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A Series of Town Hall Meetings Inform Residents of Financial Assistance Options

August 28, 2008

By Michelle Dynes

By Michelle Dynes

mdynes@wyomingnews.com

CHEYENNE – The Public Service Commission wants Wyoming residents to think about winter heating bills.

The regulatory agency hosted a town hall meeting Wednesday at the Herschler Building to hear consumer concerns and help residents find the resources to cover high energy bills. The public meeting is part of a series of more than 30 heating conferences that will be held throughout the state until Sept. 22.

“In the summertime you don’t really think about your gas bill,” said Steve Oxley, deputy chairman of the PSC.

Energy costs may be lower during the warmer months but winter is around the corner. He said most Wyoming homeowners use natural gas for heat and prices are going to rise. The threat of Hurricane Gustav has already raised wholesale energy prices. Only a handful of communities in the Rocky Mountain region escaped the double digit gains.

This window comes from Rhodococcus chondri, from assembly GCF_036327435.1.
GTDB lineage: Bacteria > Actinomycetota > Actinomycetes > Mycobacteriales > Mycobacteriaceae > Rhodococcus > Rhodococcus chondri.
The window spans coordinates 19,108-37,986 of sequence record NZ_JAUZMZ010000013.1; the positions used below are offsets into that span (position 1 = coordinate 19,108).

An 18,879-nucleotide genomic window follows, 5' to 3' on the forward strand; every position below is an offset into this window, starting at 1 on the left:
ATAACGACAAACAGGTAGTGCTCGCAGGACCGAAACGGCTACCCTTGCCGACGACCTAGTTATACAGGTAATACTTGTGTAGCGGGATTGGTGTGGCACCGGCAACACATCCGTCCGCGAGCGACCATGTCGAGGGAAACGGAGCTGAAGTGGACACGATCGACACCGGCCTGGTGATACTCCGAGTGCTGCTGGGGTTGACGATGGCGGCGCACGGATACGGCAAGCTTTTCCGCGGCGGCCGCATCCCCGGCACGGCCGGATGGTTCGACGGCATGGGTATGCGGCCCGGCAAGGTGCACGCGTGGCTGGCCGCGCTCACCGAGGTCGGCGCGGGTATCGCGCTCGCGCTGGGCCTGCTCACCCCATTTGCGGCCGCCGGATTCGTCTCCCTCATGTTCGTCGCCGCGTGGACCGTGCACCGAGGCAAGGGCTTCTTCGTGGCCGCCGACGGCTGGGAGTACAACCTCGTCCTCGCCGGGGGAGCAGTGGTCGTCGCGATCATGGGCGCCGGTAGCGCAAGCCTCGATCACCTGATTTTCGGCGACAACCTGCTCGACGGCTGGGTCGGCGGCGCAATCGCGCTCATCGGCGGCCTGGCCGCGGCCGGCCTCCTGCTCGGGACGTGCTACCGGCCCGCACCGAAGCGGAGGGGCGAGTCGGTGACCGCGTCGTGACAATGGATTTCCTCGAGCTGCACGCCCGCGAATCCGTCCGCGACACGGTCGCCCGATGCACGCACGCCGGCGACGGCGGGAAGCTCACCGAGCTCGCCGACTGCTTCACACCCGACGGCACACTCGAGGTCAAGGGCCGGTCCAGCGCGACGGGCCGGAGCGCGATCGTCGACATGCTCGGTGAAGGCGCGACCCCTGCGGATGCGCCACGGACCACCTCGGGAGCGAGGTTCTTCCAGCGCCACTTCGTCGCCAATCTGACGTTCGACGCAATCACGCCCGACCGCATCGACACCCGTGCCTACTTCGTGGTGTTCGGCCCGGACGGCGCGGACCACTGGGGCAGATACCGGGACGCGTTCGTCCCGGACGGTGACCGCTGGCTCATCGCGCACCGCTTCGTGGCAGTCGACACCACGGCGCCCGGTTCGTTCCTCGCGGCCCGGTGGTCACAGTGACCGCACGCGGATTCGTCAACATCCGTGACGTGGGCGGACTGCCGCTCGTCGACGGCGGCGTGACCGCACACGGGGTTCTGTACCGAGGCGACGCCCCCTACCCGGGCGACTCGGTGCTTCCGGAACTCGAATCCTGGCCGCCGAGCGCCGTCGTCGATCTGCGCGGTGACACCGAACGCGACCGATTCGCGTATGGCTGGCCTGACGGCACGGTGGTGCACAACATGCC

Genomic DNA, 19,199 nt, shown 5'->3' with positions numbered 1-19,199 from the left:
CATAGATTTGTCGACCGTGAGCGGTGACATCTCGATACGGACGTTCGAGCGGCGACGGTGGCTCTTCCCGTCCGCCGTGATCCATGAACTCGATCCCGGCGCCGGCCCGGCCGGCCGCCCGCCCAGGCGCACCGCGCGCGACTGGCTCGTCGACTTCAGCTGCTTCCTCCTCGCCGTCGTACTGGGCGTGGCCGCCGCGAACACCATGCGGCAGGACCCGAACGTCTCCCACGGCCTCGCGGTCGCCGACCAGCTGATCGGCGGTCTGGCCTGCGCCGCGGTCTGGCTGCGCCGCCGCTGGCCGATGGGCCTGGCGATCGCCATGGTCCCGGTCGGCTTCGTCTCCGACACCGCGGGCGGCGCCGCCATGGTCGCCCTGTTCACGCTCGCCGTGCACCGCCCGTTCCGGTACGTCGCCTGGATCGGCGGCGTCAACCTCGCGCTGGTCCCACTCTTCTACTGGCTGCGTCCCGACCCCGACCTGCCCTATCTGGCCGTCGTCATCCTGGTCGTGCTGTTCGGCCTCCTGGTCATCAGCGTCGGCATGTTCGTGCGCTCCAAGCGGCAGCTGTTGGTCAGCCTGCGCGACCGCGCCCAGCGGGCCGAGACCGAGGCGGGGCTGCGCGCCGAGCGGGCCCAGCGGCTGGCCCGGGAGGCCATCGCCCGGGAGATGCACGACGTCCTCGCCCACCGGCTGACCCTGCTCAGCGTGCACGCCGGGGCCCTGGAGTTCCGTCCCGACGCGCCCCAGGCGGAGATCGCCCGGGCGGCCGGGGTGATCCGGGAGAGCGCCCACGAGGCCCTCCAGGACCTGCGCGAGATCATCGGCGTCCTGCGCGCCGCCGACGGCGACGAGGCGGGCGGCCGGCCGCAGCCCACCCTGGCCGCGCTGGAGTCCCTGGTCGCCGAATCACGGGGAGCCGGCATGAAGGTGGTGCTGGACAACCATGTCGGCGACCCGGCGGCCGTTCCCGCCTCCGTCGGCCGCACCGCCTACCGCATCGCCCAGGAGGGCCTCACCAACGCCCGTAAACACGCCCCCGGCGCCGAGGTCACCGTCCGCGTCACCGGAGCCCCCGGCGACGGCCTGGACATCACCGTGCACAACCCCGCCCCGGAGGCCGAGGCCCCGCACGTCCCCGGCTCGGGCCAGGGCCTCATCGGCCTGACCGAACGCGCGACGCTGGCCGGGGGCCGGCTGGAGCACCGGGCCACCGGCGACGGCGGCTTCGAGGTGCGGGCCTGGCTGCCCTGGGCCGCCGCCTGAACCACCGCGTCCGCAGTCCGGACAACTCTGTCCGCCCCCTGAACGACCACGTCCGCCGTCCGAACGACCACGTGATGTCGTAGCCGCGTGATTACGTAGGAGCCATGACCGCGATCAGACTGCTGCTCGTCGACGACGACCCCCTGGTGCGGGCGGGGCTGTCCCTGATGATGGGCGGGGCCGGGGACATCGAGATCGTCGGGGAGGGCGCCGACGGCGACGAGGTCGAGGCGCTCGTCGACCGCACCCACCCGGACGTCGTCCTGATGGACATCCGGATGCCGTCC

“We don’t see prices coming down to the levels we’ve seen in the past,” Oxley added. “We expect winter gas bills to be substantially higher than they were last year.”

Utility companies cannot make a profit on natural gas itself and must pass on a dollar-for-dollar cost of the product. But those in the energy business are not eager for higher prices either, said Mark Stege, general manager of Cheyenne Light Fuel and Power.

“We want the same thing our customers want,” he added. “We want assurance of supply and the lowest cost possible.”

He said it doesn’t benefit any company to have customers who cannot afford to pay.

But there are places to find assistance.

– Cheyenne Light Fuel and Power offers rebates for customers who install energy-efficient furnaces, electric heat pumps and programmable thermostats.

– The Wyoming Community Development Authority offers the Wyoming Energy Savers program with low-interest loans for homeowners who need a new furnace, insulation, weather stripping or storm windows.

– The Department of Family Services has a low-income energy assistance program and a weatherization assistance program.

– People who find themselves with no other option can turn to Energy Share of Wyoming through the Salvation Army. The program is designed to help people who have been denied other forms of assistance.

(c) 2008 Wyoming Tribune-Eagle. Provided by ProQuest LLC. All rights Reserved.




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